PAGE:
Extremely brief back-story:
- For roughly the past 50 years, animal production in the US has morphed from a horizontal industry of small family farms to a vertical one populated mostly by very large breeding-feeding operations that are closely tied to slaughter-processing-distribution businesses.
- These industrial farms — commonly called CAFOs for "concentrated animal feeding operations" — start at about 1,000 cattle or 10,000 chickens and often are orders of magnitude larger. That many animals crowded together exceeds the carrying capacity of any pasture, and CAFO animals are commonly fed industrial feed.
- Those conditions obviously do not match the ones for which the animals evolved, and as a result the animals do not grow well in them. So to keep them healthy and speed their growth — they are an industrial product after all, and production speed affects profit — industrially raised animals are routinely fed small doses of antibiotics; by one estimate, 70% of all antibiotics used in the United States are given to food animals not humans.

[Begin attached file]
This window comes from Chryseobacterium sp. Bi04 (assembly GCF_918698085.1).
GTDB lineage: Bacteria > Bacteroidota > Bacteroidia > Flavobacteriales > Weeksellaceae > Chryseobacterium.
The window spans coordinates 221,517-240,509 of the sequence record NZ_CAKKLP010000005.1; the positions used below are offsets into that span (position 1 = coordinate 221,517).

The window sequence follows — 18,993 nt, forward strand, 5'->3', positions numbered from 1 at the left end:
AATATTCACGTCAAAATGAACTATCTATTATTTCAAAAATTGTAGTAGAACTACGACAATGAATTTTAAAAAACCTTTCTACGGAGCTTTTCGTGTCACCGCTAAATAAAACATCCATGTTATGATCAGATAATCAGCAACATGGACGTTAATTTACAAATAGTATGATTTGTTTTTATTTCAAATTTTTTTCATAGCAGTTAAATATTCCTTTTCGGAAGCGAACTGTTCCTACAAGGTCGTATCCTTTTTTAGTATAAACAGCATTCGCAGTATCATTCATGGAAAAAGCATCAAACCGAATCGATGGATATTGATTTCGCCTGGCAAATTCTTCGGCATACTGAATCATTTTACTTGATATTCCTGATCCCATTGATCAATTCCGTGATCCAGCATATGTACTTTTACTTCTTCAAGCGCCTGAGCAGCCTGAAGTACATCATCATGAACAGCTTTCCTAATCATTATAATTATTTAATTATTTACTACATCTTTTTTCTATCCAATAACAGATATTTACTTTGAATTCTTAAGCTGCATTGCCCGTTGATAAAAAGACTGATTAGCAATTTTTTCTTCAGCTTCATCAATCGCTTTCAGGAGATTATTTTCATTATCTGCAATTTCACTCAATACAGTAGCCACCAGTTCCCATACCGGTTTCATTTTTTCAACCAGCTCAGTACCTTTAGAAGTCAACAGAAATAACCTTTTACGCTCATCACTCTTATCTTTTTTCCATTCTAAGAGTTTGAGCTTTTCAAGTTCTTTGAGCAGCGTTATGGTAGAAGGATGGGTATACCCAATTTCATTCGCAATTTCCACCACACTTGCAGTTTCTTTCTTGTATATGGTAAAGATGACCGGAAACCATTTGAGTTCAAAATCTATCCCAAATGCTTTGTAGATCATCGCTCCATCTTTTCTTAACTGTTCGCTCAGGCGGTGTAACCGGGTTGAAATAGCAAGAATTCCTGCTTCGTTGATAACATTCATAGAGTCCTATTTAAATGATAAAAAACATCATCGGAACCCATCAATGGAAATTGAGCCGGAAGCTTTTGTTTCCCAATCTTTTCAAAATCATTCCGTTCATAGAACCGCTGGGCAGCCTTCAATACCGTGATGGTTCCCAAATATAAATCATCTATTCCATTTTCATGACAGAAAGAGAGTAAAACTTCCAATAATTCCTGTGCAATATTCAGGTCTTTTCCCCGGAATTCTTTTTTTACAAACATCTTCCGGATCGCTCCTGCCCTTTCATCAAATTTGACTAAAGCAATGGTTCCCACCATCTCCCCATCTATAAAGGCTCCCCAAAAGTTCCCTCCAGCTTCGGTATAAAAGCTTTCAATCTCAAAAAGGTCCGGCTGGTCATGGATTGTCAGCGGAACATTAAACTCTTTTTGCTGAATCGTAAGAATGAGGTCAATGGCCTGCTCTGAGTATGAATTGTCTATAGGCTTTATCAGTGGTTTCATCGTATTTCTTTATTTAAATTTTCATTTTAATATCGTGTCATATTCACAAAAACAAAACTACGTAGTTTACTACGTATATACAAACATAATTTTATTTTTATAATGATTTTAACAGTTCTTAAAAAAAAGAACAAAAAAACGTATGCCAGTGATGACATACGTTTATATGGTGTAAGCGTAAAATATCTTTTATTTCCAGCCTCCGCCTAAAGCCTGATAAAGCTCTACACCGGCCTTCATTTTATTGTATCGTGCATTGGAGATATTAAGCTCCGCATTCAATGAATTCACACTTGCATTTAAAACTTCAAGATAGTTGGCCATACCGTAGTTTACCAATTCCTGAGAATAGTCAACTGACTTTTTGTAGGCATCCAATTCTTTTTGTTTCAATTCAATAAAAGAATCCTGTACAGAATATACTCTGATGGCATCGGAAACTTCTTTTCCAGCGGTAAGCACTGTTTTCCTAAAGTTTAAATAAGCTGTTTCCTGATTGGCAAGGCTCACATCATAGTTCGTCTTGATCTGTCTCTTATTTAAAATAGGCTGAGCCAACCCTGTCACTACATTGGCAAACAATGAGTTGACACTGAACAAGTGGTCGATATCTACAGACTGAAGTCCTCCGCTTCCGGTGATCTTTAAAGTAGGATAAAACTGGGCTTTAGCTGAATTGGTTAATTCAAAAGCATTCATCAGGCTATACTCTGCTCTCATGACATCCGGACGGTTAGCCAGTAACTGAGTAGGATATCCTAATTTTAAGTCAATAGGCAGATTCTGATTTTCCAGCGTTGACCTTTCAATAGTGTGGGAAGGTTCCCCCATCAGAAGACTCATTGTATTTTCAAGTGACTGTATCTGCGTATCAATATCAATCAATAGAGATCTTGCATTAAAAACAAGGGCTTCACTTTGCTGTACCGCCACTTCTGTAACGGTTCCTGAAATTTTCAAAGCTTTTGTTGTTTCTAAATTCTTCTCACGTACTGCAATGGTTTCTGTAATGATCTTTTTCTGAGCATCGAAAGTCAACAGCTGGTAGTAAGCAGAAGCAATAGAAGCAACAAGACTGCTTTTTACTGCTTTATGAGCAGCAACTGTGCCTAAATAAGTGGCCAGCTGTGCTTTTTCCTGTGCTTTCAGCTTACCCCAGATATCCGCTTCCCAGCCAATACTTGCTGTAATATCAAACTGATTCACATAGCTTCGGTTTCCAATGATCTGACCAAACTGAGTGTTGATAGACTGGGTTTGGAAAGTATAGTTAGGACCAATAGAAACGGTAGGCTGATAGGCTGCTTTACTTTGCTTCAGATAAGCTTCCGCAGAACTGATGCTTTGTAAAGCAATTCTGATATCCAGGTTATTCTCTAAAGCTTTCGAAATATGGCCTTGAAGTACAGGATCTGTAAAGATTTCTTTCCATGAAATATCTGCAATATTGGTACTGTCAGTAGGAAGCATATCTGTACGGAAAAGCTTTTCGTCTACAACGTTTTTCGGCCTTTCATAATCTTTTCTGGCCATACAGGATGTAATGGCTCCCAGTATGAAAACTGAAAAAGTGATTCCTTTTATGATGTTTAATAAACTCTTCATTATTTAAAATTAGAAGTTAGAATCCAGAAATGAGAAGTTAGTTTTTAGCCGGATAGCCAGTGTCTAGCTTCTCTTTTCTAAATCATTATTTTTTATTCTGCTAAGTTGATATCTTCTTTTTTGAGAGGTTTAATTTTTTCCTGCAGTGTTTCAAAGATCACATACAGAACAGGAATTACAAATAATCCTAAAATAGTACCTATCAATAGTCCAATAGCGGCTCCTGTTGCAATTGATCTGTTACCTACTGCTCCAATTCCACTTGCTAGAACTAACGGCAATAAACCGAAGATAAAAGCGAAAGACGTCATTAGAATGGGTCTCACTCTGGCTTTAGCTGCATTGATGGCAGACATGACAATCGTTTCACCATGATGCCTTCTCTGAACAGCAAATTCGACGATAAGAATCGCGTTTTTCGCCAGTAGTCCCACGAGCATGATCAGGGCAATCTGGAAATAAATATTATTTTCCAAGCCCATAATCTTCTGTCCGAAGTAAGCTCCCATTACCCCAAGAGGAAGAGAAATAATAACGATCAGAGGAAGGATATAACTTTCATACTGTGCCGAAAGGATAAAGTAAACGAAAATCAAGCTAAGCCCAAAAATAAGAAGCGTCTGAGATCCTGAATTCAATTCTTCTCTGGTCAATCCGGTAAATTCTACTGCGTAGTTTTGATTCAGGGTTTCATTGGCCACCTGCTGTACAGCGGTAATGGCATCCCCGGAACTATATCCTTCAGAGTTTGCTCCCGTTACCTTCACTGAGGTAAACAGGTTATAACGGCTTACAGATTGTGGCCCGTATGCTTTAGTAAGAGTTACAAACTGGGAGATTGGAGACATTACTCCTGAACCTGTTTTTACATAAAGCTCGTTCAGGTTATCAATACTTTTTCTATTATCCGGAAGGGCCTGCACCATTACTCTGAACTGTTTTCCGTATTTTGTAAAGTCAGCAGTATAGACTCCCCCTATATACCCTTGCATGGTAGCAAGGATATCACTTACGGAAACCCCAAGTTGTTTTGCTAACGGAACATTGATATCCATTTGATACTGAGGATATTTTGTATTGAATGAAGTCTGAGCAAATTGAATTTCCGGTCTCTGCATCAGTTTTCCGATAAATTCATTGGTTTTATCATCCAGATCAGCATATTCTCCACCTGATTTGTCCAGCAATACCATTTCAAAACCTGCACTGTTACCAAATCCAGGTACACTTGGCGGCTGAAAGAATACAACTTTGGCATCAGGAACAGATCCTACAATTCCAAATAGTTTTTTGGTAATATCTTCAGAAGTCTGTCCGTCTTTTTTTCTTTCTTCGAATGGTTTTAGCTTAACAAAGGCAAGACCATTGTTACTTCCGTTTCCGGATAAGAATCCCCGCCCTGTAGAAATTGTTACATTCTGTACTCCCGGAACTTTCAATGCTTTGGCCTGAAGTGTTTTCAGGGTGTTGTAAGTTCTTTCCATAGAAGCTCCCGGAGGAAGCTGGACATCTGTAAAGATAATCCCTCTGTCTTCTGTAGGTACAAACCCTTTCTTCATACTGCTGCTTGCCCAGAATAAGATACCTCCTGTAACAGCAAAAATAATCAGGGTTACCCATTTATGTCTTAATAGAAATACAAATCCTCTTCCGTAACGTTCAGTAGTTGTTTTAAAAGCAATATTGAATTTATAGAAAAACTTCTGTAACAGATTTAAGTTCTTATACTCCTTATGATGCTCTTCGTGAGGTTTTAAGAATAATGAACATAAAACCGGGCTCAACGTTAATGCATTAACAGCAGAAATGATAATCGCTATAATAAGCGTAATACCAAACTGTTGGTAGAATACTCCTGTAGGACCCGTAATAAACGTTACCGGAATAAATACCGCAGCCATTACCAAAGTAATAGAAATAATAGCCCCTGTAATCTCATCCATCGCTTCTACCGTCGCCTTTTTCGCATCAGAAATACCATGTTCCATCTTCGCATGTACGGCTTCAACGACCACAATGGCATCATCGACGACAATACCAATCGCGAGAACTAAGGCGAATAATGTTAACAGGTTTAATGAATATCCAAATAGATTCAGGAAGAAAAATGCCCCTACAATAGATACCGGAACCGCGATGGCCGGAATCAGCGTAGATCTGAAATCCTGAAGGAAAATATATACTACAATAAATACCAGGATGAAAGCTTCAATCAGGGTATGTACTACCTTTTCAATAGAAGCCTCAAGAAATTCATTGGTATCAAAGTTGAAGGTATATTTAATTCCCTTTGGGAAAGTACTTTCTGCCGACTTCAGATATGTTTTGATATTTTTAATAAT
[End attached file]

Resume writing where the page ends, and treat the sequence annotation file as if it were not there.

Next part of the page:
- And as human medicine has demonstrated, the more that antibiotics are used, and therefore the more that organisms are exposed to them, the more likely it is that antibiotic resistance will develop.
- CAFOs Uncovered, by Doug Gurian-Sherman and the Union of Concerned Scientists, estimates that the cost to taxpayers of CAFOs' promotion of resistance equals $1 billion to $3 billion per year.
- Putting Meat on the Table, a joint project of the Pew Charitable Trusts and the Johns Hopkins Bloomberg School of Public Health, calls on Congress to phase out and then ban all non-therapeutic use of antimicrobials in animals (that is, in any animals that are not sick or have not been exposed to disease).
(For earlier posts on MRSA in food animals, go here.)